A couple of years ago, social media was all a-twitter about a photo of a dress. The fuss, oddly enough, was over the color. Some people said “white and gold.” Others insisted the dress was “blue and black.” Was the photo a trick or some sort of mass hypnosis? How could people look at something so apparently obvious and reach such different conclusions?
Well, now, two years later, scientists finally think they know why people saw the same photo in two different ways. You can read the details in this slate.com article. The upshot is that the lighting in the photo was poor. It was just bad enough that our brains had to fill in details—something our brains do very readily and quickly, but not always with great accuracy. The difference in our perception of the dress was based on whether we subconsciously assumed the photo had been taken in a well-lighted room or a dark one.
It’s a matter of interpolation. In order to provide us with a smooth, harmonious world, our brain uses past experience—be it the distant past or just 15 milliseconds ago—to make up for things that are missing. Think about looking through a picket fence at cars driving down the road. We can’t actually see the cars continuously, because of the fence slats. But our minds insert extra data based on what we’ve already seen of the cars and their trajectory, so our perception is that we see the cars fairly continuously.
There is a parallel with tasting wine. Our perceptions of wine are always colored to some degree by our expectations. This is one of the reasons some critics taste wine blind. They don’t want biases based on a producer’s past wines to affect evaluation of the current one. But predispositions don’t just skew our impression of quality. They can impact the flavors and aromas we experience.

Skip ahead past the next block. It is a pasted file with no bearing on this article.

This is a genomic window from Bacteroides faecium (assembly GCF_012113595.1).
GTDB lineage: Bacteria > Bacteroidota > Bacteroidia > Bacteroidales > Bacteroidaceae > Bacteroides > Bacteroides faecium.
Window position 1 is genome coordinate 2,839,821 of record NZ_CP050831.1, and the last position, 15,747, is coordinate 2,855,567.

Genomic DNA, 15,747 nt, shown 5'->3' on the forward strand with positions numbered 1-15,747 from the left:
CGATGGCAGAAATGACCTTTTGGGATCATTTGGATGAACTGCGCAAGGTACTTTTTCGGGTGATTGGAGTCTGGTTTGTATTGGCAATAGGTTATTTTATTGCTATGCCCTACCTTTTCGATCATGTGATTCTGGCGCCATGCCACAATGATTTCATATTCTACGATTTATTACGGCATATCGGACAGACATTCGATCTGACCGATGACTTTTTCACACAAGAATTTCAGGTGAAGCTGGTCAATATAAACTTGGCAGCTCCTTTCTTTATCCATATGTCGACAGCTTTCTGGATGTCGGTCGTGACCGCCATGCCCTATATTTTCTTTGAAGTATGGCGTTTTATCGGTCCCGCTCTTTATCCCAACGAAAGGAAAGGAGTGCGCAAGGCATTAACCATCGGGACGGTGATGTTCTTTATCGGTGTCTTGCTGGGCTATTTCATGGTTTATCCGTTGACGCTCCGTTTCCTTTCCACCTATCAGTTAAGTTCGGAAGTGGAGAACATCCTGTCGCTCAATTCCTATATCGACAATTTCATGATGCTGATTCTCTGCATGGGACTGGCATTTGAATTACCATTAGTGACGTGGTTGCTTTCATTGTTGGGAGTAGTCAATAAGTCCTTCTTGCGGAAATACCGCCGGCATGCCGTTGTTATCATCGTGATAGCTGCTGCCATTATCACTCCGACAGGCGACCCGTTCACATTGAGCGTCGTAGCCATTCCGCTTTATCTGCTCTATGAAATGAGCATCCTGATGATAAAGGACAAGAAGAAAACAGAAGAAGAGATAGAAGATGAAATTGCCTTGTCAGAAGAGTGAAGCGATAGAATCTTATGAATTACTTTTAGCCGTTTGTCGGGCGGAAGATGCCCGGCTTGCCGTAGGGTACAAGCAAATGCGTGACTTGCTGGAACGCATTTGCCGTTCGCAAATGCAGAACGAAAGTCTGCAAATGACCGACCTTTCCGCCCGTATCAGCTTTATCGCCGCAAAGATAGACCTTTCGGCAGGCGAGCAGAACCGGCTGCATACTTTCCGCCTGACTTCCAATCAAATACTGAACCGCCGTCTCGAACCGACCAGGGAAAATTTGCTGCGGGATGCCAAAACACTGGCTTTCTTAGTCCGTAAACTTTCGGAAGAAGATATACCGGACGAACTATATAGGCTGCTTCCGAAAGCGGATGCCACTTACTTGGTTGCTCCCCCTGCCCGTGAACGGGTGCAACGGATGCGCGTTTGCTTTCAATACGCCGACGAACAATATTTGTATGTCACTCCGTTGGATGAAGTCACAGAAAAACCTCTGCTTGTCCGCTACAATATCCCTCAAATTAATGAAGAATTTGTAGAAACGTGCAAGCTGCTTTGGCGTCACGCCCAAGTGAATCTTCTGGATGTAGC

We all have certain expectations about the range of character for red wines and for white. In red, we expect fruit flavors that are red, black or blue (cherry, blackberry...). Savory notes typically include dark mineral, forest floor, mushroom, earth, cedar, black pepper, etc. White wines tend to show citrus, apple, pear, stone fruit and tropical fruit. Savory notes represent light-colored objects: chalk, limestone, wet rock, citrus pith.
Yet, when tasters are confronted with wine in a black glass which makes it impossible to see the color, they have a very hard time simply identifying whether the wine is red or white. Blanc de noirs sparkling wine can have the same effect. The red grapes often give them flavors of strawberry or raspberry. Yet, because of the color, people often only find citrus and green apple.
For most people, this isn’t a crucial issue. If you’re not trying to pass a blind-tasting test, there is little consequence. Even for wine writers describing a particular release, it doesn’t necessarily make sense to note counter-intuitive aromas. It will just confuse people.
Forcing yourself to smell/taste out-of-the-box can be fun though. It’s also easy to do. Just make a conscious effort to look for the unexpected. When you’re smelling or tasting a red wine, see if you can find apple, lemon or stone fruit flavors. (Lemon is a frequent characteristic in Livermore Valley Petite Sirah!) If you’re drinking a pale, sparkling wine think about red fruit and earthy aromas too. Enjoy!
When you're ready to put your taste buds to the test, check out JJ Buckley's extensive selection of wines. Try something you've never had before, or grab an old favorite and look at it in a new way.
JJ Buckley guest blogger Fred Swan is a San Francisco-based wine writer, educator, and authority on California wines and wineries. His writing has appeared in The Tasting Panel and SOMM Journal, where he is a contributing editor. Online, he writes for his own site, FredSwan.Wine (formerly NorCalWine), PlanetGrape, and the San Francisco Wine School where he also teaches. Fred’s certifications include the WSET Diploma, Certified Sommelier, California Wine Appellation Specialist, Certified Specialist of Wine, French Wine Scholar, Italian Wine Professional, Napa Valley Wine Educator and Level 3 WSET Educator. In 2009, he was awarded a fellowship by the Symposium for Professional Wine Writers. In that same year, he was inducted into the Eschansonnerie des Papes, the honorary society of the Chateauneuf-du-Pape AOC.